The young man’s father must often have wondered about his young son. Perhaps he had received reports about him. He must have gazed into the distance many times hoping to see him returning home. One day his wish was fulfilled. Not waiting for him to arrive, the father ran to the son and embraced and kissed him. Notice we find no word of scolding. The father’s acceptance was full and complete.

The Celebration

22 But the father said to his slaves, ‘Quickly bring out the best robe and put it on him, and put a ring on his hand and sandals on his feet; 23 and bring the fattened calf, kill it, and let us eat and celebrate; 24 for this son of mine was dead and has come to life again; he was lost and has been found.’ And they began to celebrate.

The father heard his son’s confession (about no longer being worthy to be his son) but dismissed it. Instead, he clothed him in his best robe, ring, and sandals. He next organized a celebration feast. In other words, “Put on your tux, we’re having a party.” The father’s dinner toast was, “My son was dead and has returned to life; he was lost and is now found.”

The Elder Brother’s Reaction

25 “Now his older son was in the field, and when he came and approached the house, he heard music and dancing. 26And he summoned one of the servants and began inquiring what these things could be. 27And he said to him, ‘Your brother has come, and your father has killed the fattened calf because he has received him back safe and sound.’ 28 But he became angry and was not willing to go in; and his father came out and began pleading with him.

The father’s party for his son was immediate. It began during the workday for his oldest son was still working in the field. Hearing partying and not understanding why, he asked his servants what was going on. They told him his brother had returned and his father was throwing a party to celebrate. Rather than rejoicing with his father, he became angry and refused to come to the party. Learning of this, his father went to his son and pled with him to join in the celebration.

The Brother’s Complaint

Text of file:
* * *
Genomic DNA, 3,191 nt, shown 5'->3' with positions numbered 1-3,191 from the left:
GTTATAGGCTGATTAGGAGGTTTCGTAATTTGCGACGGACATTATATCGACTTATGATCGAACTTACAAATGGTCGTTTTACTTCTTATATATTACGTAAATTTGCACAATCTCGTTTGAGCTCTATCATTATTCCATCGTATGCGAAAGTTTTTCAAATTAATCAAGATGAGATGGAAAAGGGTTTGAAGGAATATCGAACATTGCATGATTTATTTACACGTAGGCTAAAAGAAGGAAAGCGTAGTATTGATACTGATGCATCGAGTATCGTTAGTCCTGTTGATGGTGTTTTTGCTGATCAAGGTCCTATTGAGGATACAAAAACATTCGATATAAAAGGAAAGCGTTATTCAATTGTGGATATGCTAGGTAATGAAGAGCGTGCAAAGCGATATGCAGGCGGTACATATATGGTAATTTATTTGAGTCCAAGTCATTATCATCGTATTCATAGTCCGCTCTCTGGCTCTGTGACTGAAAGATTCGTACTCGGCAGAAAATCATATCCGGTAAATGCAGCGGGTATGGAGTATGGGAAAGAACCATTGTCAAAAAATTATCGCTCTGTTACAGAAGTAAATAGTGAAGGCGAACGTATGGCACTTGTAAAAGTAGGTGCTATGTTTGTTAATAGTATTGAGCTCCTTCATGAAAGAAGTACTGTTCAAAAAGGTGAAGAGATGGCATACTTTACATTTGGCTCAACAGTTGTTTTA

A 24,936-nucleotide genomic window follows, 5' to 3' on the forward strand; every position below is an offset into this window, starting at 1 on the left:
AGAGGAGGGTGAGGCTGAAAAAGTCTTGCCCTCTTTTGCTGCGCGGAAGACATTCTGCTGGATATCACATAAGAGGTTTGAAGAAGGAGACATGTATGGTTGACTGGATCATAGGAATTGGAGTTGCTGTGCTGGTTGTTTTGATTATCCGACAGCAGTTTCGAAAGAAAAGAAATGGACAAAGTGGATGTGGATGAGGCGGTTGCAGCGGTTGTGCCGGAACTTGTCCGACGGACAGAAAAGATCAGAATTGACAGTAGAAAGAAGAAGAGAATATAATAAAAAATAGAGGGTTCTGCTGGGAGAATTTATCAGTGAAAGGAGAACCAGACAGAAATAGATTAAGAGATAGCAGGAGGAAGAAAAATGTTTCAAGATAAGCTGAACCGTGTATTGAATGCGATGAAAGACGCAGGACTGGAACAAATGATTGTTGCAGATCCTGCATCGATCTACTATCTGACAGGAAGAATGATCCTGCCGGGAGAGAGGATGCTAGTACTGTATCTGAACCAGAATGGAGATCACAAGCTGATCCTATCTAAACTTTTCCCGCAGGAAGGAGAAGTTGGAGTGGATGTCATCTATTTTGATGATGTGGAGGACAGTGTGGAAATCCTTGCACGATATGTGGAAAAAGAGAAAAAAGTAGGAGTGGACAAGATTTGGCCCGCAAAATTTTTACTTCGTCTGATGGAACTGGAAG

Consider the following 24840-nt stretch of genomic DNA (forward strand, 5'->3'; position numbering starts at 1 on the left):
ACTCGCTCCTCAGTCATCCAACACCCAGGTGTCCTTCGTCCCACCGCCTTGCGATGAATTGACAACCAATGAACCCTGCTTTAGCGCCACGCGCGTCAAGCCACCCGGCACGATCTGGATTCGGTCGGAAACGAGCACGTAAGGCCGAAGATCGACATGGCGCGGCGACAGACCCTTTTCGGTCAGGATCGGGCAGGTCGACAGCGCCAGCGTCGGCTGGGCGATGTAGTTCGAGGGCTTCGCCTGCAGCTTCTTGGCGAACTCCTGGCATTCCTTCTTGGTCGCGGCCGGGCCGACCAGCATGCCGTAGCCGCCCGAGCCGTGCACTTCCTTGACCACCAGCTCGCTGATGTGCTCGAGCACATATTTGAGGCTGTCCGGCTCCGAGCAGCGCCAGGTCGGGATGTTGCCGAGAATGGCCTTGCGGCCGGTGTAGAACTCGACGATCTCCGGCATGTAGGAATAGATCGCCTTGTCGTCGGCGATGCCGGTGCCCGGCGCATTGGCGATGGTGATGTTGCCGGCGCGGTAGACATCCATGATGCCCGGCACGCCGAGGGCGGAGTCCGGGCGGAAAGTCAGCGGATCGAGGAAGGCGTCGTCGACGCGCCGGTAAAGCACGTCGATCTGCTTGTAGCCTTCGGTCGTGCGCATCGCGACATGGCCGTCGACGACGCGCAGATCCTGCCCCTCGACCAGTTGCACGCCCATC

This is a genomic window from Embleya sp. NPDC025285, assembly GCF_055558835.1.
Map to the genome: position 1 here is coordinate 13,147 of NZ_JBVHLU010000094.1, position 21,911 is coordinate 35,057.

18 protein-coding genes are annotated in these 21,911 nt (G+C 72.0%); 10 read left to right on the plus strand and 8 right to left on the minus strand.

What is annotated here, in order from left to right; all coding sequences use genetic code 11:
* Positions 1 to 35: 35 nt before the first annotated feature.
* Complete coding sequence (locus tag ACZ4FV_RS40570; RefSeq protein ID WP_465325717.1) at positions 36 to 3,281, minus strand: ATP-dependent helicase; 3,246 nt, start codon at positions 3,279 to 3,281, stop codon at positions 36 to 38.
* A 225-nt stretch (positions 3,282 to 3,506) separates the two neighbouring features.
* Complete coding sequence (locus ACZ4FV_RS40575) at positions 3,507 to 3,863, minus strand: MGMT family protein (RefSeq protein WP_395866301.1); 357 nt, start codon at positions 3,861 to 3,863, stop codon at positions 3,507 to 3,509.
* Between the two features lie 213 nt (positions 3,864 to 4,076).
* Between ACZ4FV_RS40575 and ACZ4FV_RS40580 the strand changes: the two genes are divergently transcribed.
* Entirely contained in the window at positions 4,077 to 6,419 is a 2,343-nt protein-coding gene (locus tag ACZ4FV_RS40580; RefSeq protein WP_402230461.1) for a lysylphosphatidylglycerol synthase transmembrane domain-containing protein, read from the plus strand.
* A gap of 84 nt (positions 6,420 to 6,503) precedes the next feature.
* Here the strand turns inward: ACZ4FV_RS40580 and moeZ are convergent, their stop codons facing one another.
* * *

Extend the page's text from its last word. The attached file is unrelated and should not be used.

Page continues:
29 But he answered and said to his father, ‘Look! For so many years I have been serving you and I have never neglected a command of yours; and yet you have never given me a young goat, so that I might celebrate with my friends; 30 but when this son of yours came, who has devoured your wealth with prostitutes, you killed the fattened calf for him.’

Instead of rejoicing he “blew up.” He became whiny and self-centered: “I have been serving you,” “I have never neglected,” “you have never given me. . . so I might celebrate.” He referred to his brother, not as his brother, but as “your son.” He revealed his self-righteousness with his accusatory statement “your son” devoured “your wealth with prostitutes.” Remember, the father had no such remonstrance.

The Father’s Reply

31 And he said to him, ‘Son, you have always been with me, and all that is mine is yours. 32 But we had to celebrate and rejoice, for this brother of yours was dead and has begun to live, and was lost and has been found.’”

The father’s reaction to his older son was tenderness itself. He reassured him of his importance and reminded him that all he had was his. Notice how he referred to his younger son. He did not call him “my son” though that is the way he thought of him. He called him, “your brother.” He wished to emphasize the fact that they were brothers and that his brother who had been dead was now alive and who was lost, was found.

The Meaning of the Parable

The Context

As noted above, Jesus’ audience was Jews. Jesus began to tell the “lost” parables in reply to the indignant complaining (διαγογγύζω) of the scribes and Pharisees. Luke recorded:

Now all the tax collectors and the sinners were coming near Him to listen to Him. Both the Pharisees and the scribes began to grumble, saying, “This man receives sinners and eats with them.”

The Characters

Jesus had several characters in His story. To understand the parable, we must identify and understand the characters and what each represented.

Characters in the StoryThe Correspondence
The FatherGod
The Younger SonTax Collectors and Sinners
The Elder SonPharisees and Scribes
The Far CountryWasteful, Sinful Life
Father’s HouseJudaism1

The Interpretation